- News Home
6 March 2014 1:04 pm ,
Vol. 343 ,
Magdalena Koziol, a former postdoc at Yale University, was the victim of scientific sabotage. Now, she is suing the...
Antiretroviral drugs can protect people from becoming infected by HIV. But so-called pre-exposure prophylaxis, or PrEP...
Two studies show that eating a diet low in protein and high in carbohydrates is linked to a longer, healthier life, and...
Considered an icon of conservation science, researchers at World Wildlife Fund (WWF) headquarters in Washington, D.C.,...
The new atlas, which shows the distribution of important trace metals and other substances, is the first product of...
Early in April, the first of a fleet of environmental monitoring satellites will lift off from Europe's spaceport in...
Since 2000, U.S. government health research agencies have spent almost $1 billion on an effort to churn out thousands...
- 6 March 2014 1:04 pm , Vol. 343 , #6175
- About Us
Deadly Path to a Large Heart
16 April 1998 7:30 pm
Like the waistband in your favorite old pajamas, overstressed hearts often lose their elasticity and their ability to pump blood efficiently--a condition called congestive heart failure. The tired hearts are prone to arrhythmias that cause sudden death. Now researchers reporting in tomorrow's issue of the journal Cell have found an internal signaling pathway that causes a closely related form of heart failure in mice. The finding could lead to new drugs to keep stressed hearts from sagging.
Hearts try to compensate for abnormal stress on their walls by growing larger. That works for a while, but eventually the muscle cells get long and thin, and they fail like stretched elastic. Fibrous deposits also form and can cause arrhythmic beating and death. Scientists have long suspected that calcium in heart cells might play a role in this tragic transformation. So Eric Olson, a biologist at the University of Texas Southwestern Medical Center at Dallas, and colleagues were excited when they found a calcium regulating protein called NF-AT3 that also seemed to turn on the genes that caused enlargement of the heart.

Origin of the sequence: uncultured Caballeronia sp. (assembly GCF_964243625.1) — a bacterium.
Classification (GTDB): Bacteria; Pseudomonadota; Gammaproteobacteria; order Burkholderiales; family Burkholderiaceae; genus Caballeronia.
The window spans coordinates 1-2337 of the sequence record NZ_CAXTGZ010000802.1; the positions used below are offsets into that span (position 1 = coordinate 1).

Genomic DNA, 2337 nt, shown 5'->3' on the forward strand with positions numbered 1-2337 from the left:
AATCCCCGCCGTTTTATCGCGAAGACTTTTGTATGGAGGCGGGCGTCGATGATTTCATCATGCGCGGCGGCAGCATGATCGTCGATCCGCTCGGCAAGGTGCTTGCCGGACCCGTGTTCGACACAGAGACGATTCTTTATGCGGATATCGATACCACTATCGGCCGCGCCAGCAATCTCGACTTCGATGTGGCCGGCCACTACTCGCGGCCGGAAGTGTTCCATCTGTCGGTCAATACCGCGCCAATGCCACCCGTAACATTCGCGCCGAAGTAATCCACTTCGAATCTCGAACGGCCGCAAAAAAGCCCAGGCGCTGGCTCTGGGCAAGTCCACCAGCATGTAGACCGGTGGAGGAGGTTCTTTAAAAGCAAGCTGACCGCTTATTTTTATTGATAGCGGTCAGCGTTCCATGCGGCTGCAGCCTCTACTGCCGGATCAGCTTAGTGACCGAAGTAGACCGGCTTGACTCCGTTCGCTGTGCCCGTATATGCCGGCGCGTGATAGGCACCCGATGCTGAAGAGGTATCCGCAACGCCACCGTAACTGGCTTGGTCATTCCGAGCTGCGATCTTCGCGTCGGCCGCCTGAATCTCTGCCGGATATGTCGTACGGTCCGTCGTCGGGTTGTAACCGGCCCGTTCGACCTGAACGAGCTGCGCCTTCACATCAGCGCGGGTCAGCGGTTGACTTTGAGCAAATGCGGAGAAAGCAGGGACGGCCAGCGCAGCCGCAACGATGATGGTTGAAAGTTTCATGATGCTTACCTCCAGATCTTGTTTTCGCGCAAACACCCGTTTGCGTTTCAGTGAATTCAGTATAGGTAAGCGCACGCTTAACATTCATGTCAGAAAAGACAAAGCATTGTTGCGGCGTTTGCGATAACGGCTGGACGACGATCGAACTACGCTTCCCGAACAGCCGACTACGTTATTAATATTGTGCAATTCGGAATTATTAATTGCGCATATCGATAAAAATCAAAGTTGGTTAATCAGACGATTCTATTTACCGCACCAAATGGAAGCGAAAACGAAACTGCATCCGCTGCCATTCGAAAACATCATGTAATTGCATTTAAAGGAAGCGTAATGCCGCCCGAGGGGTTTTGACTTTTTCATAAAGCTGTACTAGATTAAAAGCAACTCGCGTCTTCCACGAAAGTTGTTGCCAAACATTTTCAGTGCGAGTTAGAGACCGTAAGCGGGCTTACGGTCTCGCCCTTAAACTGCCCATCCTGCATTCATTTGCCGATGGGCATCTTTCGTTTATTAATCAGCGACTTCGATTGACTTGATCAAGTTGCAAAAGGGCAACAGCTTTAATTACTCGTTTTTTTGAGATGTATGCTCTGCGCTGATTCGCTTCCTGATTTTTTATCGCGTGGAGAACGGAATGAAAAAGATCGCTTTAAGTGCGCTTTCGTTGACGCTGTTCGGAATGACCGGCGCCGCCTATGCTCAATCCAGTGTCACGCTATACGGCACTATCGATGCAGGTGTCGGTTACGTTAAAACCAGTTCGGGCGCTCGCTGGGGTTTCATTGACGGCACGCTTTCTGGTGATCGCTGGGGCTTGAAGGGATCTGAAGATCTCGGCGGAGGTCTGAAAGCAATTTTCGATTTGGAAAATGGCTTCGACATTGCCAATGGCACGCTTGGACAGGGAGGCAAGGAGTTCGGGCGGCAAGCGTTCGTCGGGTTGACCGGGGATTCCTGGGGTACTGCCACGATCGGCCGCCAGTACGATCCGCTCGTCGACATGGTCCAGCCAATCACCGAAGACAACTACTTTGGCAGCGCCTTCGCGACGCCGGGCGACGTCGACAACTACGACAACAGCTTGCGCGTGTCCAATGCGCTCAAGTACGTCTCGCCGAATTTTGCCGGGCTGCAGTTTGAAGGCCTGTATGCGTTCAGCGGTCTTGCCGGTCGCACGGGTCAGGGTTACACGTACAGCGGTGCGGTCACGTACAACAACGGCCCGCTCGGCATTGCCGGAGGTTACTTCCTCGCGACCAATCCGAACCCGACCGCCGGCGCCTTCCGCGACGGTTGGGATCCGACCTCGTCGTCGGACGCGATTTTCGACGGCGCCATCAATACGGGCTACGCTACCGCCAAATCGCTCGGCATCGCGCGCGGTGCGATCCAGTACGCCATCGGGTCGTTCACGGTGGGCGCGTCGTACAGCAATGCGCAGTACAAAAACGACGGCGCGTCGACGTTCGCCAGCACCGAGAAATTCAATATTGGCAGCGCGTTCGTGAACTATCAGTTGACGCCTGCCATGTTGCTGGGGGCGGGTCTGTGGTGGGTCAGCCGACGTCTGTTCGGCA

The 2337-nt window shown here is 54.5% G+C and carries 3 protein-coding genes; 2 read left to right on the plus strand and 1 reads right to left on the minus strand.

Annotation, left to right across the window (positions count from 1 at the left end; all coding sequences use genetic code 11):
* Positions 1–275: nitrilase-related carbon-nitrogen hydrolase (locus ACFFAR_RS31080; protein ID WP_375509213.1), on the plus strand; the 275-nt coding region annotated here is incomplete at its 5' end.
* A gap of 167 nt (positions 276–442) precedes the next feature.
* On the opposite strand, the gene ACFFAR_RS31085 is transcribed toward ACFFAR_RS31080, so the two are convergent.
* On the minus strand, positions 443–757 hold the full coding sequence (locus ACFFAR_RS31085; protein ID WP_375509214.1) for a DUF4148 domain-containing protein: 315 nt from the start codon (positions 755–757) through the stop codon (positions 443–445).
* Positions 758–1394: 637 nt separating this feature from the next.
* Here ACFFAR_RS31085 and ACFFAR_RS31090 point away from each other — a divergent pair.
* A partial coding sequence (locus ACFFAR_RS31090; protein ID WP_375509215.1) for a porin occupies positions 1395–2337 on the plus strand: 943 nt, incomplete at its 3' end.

To see if NF-AT3 could cause heart failure by itself, the researchers created mice that made an enzyme which kept the NF-AT3 pathway active, regardless of calcium levels. To the group's surprised satisfaction, the mice "recapitulate every physiological and pathological aspect of human heart failure," says Olson, including fibrous growth, arrhythmia, and sudden death.
Researchers caution that there may be other mechanisms that cause hearts to grow and fail in humans, but many are optimistic the finding may lead to new drug treatments. Indeed, Olsen's group gave the same mutant mice an immunosuppressant drug (cyclosporin) to block the NF-AT3 activity and found that it kept them healthy. Because the pathway seems specific to the heart, it could also be used to develop heart drugs with few side effects, says Stanford University Medical Center researcher Jerry Crabtree. "I would be very, very surprised if some drug company didn't immediately jump on this."